Paul H. Fry, William Lampson Professor of English
Our 2003 Seminar was entitled "Poems on Pictures, Places, and People." We studied poems on those topics in roughly that sequence, supplemented by poems suggested by the Fellows. After introductory sections on the definition, overall history, and technical aspects of poetry, we devoted one meeting entirely to children's poetry from the eighteenth to early twentieth centuries chiefly selected from
The Oxford Book of Children's Verse
. We continued with three weeks each devoted to traditional and contemporary poems on pictures and other art objects (ecphrastic poems), on places (or the sense of place), and on people (and animals or other things or ideas speaking or addressed as people). These categories allowed us to consider the following broad themes, respectively: the orientation of poetry to other modes of expression; the orientation of poetry to the surrounding world; the orientation of poetry, as voiced utterance, to its audience and to social themes. As occasion arose, we discussed the genres and forms of poetry. During the last two sessions, we discussed additional poems brought in by Fellows and returned to a list of technical terms that had been distributed at the outset by the seminar leader.
Apart from a few of the technical terms such as metaphor, alliteration, and personification, however, this was not a subject matter that was likely to find its way by any direct means into the teaching plans of public school teachers-with the exception of one Fellow who was preparing twelfth graders for their Advanced Placement exams. We can naturally hope that our discussions exerted an indirect influence on the curriculum units that follow, and on their authors' way of reading of poetry; but their main concern from the beginning, quite understandably, was the practical business of preparing material that would be suitable for their students and their State-mandated teaching objectives. Indeed, from the time the first drafts were submitted, we set aside much of our time to the presentation by each Fellow in turn of their unit material. During these discussions, the degree of cooperation, mutual interest, and constructive suggestion among the Fellows was truly remarkable.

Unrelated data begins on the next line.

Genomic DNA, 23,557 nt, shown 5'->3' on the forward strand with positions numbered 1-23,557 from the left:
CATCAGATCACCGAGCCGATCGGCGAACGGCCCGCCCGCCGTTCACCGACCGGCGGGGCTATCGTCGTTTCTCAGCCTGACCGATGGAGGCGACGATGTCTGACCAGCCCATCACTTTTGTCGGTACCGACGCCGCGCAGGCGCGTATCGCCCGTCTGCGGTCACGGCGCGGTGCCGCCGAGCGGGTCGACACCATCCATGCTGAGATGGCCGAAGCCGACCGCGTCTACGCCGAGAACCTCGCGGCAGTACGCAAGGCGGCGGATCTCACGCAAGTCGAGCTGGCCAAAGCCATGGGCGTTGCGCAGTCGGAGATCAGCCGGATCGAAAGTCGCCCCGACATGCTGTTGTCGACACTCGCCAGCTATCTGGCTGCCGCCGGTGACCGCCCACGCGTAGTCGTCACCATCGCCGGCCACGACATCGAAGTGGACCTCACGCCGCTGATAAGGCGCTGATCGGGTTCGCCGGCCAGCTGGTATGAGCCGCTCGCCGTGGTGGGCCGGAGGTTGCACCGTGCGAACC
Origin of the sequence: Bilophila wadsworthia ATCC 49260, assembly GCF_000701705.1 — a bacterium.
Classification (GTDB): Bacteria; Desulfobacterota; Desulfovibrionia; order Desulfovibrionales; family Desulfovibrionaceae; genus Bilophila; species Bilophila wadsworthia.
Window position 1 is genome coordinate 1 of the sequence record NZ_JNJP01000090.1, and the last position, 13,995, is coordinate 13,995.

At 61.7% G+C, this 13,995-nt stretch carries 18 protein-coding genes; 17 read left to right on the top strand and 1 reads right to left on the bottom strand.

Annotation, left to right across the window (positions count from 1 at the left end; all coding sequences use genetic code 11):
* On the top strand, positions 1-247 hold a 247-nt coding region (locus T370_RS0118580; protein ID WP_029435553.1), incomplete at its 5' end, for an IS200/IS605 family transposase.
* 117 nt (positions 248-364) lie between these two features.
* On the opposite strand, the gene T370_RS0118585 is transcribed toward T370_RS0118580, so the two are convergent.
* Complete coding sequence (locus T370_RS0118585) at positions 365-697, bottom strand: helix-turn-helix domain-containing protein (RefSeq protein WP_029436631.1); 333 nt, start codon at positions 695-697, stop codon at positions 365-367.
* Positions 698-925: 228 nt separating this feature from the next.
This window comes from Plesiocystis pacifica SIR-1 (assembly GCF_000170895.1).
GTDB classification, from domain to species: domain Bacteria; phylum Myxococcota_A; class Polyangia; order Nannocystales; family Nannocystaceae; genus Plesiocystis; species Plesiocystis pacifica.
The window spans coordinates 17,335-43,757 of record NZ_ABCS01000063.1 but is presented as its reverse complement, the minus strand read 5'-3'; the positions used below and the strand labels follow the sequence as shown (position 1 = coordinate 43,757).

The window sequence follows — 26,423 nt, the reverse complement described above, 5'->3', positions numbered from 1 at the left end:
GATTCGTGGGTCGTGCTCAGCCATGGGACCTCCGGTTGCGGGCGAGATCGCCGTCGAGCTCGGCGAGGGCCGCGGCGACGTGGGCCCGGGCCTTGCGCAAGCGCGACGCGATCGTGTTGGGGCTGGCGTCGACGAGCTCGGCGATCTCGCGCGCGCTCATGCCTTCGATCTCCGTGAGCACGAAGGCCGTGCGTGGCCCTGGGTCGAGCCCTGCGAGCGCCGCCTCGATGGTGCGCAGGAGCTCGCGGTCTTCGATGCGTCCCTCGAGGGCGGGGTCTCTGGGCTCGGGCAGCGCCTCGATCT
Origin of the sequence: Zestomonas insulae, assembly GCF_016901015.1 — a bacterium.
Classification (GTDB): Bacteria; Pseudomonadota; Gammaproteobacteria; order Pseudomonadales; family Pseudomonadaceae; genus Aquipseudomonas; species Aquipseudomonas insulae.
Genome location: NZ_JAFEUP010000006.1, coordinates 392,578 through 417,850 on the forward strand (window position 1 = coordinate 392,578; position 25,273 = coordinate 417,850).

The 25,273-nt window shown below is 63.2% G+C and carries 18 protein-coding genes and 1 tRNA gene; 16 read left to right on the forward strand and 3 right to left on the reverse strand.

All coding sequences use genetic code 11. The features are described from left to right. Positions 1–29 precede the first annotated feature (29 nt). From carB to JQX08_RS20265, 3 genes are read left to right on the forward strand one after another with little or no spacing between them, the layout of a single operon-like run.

From these discussions alone (and from the units that follow), one can arrive at certain useful generalizations about the practical benefits of teaching and learning poetry at the successive grade levels. In early primary grades, the strong rhythms, recurrence of sound, vividness of imagery, and memorability of verse enhance and accelerate the language learning process, especially that part of the process that builds up clusters of kindred words. Cognitive and moral development through poetry is also brought in at this stage (e. g., music, science, geography, thoughtful behavior), but the emphasis remains the medium of language. The energetic and memorable qualities of verse continue to make poetry useful for teachers in the later grades, but the emphasis changes to content. In the fifth through middle school grades, reading and writing poetry would appear to be useful mainly as a memorable means of teaching "across the curriculum" and modeling social roles. This emphasis continues through the high school grades except, again, where the emphasis is on college preparation. At this level, something like a balanced understanding of poetry as a unique medium of communication featuring the complete interdependence of form and content can begin to be conveyed.